After leading them to their first away win of the season at Arsenal and fourth in the table, Manchester United manager Louis van Gaal was still not pleased.
He believes there is plenty of room for improvement from his United side.
"I was not pleased with the way we played in the first half," van Gaal said, when asked if this was his best win as United boss to date.
"I don't think so. But it was an away game against a top team and we have won. Okay, then I can say yes. It's also the right moment to win this game.
"I have to say the first 35 minutes, we gave the ball away so easily that it's not possible for a top team. Because of that, Arsenal created a lot of chances.
"Fortunately, we have a very good goalkeeper and, after the first 35 minutes, you saw that we were getting back into the game and created a few possibilities."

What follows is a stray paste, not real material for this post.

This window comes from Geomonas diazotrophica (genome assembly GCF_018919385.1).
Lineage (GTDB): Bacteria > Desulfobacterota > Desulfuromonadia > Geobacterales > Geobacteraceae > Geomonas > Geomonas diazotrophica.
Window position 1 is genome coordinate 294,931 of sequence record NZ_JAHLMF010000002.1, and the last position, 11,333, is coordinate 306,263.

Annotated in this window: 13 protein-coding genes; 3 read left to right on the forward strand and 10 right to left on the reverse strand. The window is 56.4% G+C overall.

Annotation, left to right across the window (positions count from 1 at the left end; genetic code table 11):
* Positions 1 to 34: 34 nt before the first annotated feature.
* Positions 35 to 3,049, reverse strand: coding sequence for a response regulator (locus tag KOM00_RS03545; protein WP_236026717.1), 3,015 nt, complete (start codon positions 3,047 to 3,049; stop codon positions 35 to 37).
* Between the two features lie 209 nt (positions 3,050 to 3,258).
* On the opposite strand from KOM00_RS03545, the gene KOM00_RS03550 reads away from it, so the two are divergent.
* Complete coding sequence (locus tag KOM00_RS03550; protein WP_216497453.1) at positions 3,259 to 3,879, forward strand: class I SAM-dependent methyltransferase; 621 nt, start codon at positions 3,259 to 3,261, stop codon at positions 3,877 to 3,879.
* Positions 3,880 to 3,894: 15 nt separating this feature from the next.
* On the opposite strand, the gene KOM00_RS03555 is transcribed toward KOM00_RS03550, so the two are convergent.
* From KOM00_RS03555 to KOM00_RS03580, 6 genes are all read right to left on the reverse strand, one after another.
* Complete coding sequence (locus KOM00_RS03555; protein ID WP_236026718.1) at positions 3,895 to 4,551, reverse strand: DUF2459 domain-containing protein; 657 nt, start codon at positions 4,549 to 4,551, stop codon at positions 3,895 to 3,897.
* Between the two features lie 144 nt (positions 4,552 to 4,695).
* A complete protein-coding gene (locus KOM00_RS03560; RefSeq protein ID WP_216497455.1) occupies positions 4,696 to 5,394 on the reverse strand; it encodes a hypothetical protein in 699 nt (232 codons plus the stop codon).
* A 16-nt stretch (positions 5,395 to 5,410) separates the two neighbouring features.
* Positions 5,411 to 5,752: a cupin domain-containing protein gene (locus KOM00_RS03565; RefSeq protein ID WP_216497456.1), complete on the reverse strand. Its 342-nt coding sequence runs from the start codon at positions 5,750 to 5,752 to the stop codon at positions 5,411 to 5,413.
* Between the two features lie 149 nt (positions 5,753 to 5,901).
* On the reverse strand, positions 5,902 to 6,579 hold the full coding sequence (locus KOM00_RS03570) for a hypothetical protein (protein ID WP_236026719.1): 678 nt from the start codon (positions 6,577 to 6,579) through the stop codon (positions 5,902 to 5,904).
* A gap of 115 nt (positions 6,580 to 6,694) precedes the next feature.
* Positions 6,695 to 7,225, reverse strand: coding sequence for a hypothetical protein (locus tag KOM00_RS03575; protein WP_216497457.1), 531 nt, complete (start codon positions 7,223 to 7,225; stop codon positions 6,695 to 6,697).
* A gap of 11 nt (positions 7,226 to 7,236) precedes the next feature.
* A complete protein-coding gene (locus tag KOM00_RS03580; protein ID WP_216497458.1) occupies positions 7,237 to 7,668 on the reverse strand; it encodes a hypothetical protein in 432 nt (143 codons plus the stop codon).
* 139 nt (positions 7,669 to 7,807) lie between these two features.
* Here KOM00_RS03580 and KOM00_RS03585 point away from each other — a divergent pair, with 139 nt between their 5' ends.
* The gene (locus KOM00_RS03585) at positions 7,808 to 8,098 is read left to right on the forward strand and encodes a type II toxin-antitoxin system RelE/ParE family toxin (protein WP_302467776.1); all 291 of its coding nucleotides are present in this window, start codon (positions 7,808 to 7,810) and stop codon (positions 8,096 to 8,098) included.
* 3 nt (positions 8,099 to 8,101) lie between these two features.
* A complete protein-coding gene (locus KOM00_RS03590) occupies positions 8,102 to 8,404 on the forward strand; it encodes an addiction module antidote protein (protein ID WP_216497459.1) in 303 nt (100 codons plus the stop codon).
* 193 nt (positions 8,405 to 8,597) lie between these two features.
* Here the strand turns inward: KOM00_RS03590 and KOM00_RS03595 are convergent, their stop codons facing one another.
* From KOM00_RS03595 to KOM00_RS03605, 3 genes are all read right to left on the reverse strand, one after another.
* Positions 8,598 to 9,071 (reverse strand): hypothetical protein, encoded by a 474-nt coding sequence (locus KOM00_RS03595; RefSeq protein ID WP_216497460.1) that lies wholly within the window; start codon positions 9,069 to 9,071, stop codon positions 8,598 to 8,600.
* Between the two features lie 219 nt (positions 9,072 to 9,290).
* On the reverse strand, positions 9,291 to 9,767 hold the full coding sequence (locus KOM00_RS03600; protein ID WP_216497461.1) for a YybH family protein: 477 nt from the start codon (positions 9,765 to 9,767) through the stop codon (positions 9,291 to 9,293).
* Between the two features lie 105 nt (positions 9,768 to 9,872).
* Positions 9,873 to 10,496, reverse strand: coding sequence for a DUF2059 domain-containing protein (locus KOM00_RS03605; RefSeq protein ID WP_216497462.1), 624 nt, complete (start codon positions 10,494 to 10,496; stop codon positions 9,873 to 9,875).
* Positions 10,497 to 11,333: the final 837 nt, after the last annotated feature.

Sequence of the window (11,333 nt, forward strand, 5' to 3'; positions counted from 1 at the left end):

"I told them at half-time that when we keep the ball, when we show confidence, then we shall create many chances.
"We created at least three big chances. (Angel) di Maria could have finished the game too. And, on two occasions, it was an easy pass to give to di Maria and Wayne Rooney, but the pass was not right.
"That was not a difficult pass in my opinion, so we have to improve on that.
Though he may not have been pleased, he said: "I am very happy, of course."
Luke Shaw was forced off after just 16 minutes as van Gaal saw yet another player added to his ever-lengthening injury list, but the former Barcelona and Bayern Munich boss was pleased with the efforts of his inexperienced defence as Chris Smalling, Tyler Blackett and Paddy McNair grew stronger as the game progressed.
"I hope our players will soon return from injuries because it's unbelievably difficult to create the consistency in the team as I have to change my line-up every week," he said.
"Maybe you don't know, but I am a coach who always has the same line-up, maybe I change one or two. But not constantly so many players.
"I have also changed the formation. It is not always good to create optimism in the team.
"Shaw has to play. He is back from the international break with the English national team and he is not fit enough. We make him fit.
"Then he is injured with yet another injury. His ankle, you saw that. I have to give (Ashley) Young a game, but he is not fit enough to play 90 minutes.